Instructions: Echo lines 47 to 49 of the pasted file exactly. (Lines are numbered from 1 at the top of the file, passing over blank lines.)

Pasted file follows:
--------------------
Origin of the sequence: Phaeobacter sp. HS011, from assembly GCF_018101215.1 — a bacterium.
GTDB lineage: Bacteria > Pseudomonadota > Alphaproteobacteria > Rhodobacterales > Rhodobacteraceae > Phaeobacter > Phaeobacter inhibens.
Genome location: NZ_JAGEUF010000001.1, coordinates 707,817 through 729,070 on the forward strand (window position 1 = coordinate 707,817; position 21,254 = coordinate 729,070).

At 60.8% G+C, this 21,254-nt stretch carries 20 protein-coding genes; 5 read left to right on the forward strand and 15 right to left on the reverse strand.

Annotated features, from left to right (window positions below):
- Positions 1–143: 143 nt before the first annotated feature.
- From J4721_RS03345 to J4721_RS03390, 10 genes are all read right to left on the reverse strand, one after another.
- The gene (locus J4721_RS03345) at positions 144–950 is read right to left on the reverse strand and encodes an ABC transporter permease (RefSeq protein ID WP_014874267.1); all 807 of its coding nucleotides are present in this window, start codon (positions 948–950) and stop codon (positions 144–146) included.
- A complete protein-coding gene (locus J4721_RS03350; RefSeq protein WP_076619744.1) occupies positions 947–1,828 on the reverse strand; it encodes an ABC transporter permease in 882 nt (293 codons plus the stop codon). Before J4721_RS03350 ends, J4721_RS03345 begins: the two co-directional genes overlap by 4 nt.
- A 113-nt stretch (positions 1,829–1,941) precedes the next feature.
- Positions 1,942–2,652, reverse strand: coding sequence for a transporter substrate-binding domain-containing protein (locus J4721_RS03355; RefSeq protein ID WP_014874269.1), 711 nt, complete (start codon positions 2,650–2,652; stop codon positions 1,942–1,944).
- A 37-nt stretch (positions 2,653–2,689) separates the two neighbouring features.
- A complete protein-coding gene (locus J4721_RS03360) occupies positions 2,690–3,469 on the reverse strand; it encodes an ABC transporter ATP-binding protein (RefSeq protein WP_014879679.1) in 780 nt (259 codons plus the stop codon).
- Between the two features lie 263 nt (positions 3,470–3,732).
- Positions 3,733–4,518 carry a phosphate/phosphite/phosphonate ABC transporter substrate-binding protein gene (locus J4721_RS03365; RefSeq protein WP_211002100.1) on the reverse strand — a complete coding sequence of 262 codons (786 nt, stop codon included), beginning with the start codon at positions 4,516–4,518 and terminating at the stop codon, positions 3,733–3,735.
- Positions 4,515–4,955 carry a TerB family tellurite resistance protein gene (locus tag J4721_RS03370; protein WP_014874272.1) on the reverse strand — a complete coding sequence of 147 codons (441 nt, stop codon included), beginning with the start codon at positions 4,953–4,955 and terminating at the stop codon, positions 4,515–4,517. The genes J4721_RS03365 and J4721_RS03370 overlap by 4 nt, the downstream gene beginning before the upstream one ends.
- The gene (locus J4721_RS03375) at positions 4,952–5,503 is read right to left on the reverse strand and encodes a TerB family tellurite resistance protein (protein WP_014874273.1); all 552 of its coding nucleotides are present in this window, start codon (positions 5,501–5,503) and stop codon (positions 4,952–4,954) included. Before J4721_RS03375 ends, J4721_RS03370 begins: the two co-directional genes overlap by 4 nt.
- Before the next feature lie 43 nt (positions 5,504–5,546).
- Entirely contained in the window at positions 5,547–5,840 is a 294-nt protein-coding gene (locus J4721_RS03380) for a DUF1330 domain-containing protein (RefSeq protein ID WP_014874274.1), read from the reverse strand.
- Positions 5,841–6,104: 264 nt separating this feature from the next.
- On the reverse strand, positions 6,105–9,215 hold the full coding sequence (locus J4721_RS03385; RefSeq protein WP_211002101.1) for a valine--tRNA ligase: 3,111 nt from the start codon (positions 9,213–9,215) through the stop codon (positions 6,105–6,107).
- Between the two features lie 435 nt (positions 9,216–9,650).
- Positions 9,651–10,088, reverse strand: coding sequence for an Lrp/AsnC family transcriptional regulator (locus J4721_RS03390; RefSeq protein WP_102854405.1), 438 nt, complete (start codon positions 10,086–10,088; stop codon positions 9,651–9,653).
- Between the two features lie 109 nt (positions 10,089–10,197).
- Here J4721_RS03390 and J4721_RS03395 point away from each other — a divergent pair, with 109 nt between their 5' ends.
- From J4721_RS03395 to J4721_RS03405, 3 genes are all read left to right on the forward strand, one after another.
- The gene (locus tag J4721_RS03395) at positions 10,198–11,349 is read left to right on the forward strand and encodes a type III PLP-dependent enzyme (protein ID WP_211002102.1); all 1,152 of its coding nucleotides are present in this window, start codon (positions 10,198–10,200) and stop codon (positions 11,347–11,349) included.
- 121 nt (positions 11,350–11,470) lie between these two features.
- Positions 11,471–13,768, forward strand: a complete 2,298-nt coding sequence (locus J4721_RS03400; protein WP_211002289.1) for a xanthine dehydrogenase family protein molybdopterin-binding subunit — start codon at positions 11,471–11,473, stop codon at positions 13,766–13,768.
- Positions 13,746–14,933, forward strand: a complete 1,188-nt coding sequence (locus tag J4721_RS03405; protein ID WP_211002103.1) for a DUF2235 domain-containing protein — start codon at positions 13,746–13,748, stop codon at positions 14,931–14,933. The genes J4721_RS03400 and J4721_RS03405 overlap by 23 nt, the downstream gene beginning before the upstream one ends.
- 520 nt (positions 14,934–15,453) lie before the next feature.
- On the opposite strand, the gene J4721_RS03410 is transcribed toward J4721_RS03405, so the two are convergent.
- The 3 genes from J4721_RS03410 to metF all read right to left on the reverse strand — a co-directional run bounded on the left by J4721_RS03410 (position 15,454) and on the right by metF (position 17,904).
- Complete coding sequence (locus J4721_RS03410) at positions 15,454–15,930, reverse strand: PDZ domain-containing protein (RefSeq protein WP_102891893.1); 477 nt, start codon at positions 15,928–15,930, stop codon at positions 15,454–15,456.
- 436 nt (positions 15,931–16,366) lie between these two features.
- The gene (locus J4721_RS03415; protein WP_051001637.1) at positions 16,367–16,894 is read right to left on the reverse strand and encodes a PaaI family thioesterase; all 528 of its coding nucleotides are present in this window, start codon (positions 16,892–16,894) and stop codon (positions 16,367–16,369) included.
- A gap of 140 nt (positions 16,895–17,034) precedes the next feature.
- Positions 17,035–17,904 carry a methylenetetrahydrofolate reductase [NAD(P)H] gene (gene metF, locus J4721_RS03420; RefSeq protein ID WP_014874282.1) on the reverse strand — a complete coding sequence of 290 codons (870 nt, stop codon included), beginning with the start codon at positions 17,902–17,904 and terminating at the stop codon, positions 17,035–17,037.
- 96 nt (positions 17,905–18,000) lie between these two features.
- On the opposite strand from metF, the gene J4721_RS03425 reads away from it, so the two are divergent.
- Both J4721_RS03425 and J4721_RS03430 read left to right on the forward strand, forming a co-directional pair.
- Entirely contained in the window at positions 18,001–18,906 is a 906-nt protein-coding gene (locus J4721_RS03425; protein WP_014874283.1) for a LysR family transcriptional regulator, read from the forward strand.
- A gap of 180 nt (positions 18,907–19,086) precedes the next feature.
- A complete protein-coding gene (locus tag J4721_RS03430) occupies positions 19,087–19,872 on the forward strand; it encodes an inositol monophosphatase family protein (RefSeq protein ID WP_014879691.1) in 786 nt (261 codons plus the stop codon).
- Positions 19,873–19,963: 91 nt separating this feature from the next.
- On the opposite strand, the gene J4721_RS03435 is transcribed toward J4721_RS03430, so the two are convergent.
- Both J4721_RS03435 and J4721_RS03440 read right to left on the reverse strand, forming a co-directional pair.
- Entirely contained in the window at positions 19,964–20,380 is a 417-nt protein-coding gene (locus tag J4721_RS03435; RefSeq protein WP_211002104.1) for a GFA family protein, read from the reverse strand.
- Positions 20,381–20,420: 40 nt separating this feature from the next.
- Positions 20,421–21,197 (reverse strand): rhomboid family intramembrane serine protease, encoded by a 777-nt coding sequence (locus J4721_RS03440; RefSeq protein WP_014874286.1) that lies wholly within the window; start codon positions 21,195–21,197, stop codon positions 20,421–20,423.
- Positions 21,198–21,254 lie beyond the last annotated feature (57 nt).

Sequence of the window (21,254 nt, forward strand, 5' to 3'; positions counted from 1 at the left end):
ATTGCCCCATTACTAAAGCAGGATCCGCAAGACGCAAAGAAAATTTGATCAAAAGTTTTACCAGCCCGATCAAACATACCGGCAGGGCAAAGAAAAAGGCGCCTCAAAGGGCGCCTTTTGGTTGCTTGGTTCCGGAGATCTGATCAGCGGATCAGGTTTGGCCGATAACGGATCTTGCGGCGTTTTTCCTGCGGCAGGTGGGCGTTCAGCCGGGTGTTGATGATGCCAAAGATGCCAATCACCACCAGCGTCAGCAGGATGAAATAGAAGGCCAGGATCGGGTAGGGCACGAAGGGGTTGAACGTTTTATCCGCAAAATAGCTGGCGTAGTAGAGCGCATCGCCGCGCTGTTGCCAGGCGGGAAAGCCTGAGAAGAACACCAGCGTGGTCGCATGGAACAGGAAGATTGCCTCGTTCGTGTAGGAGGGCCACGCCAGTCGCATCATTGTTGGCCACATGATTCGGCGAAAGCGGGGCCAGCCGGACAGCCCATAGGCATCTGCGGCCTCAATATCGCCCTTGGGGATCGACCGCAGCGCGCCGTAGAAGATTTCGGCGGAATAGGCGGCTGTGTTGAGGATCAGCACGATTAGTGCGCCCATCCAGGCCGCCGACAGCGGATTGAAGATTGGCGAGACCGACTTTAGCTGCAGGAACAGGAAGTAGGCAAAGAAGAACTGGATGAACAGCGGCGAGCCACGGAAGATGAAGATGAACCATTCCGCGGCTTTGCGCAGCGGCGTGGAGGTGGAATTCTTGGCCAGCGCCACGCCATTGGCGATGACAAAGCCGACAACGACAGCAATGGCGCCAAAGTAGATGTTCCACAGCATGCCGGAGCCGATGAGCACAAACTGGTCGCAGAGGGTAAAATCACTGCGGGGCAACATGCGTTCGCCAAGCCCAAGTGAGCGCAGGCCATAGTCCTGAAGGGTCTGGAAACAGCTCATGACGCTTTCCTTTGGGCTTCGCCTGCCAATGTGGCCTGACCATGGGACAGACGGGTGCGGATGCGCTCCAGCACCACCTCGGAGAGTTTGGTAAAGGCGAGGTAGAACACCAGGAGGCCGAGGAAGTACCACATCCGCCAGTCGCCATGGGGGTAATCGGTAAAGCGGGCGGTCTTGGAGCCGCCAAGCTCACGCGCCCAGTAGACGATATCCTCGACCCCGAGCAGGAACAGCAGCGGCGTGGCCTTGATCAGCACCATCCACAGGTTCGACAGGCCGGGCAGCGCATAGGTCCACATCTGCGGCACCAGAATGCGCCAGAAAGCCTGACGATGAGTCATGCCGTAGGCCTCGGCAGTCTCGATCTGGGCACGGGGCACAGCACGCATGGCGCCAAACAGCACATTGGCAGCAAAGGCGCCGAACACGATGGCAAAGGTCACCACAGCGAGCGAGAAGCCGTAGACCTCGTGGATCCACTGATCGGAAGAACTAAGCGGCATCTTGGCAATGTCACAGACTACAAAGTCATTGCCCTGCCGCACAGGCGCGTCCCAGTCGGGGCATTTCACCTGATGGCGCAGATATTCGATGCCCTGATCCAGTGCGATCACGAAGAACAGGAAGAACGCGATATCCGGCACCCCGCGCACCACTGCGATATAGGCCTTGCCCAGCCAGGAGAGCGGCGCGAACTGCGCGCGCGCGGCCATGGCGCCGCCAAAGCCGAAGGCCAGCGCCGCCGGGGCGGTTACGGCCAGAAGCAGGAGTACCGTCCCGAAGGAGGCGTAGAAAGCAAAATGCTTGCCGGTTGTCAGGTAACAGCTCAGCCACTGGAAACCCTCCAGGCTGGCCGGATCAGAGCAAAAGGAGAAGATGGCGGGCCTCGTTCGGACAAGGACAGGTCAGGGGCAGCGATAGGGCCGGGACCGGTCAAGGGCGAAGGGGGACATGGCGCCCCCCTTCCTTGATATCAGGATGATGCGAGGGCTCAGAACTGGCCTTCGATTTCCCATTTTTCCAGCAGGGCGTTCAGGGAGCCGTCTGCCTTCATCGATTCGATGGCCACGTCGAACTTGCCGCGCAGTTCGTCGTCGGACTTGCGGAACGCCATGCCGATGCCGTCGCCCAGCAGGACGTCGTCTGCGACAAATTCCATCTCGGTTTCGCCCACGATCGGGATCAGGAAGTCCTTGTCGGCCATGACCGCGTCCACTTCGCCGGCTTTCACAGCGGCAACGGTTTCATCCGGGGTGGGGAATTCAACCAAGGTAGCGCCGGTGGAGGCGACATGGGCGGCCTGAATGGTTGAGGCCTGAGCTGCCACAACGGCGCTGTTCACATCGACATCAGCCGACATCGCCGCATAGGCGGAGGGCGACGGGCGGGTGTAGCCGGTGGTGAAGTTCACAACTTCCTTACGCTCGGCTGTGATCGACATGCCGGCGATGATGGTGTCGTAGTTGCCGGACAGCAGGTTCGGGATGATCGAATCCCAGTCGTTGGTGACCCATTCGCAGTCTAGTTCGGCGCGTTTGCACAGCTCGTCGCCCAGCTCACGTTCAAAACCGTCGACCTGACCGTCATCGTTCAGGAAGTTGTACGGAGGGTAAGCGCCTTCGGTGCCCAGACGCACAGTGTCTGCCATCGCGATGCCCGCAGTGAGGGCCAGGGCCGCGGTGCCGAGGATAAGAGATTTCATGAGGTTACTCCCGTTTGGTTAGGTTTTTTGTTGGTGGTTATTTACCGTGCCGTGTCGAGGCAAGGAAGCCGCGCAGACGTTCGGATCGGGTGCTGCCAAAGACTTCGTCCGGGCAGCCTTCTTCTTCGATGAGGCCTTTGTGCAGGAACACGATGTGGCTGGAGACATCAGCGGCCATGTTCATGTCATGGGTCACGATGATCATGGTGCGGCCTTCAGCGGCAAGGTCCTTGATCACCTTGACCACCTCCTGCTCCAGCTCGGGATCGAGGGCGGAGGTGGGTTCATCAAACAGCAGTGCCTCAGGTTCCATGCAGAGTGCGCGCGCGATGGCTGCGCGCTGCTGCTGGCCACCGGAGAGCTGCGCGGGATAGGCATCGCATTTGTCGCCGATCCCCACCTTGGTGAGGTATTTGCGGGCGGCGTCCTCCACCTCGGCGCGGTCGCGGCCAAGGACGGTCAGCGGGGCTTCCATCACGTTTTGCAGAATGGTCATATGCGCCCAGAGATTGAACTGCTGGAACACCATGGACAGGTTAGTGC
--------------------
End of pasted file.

- Both J4721_RS03435 and J4721_RS03440 read right to left on the reverse strand, forming a co-directional pair.
- Entirely contained in the window at positions 19,964–20,380 is a 417-nt protein-coding gene (locus tag J4721_RS03435; RefSeq protein WP_211002104.1) for a GFA family protein, read from the reverse strand.
- Positions 20,381–20,420: 40 nt separating this feature from the next.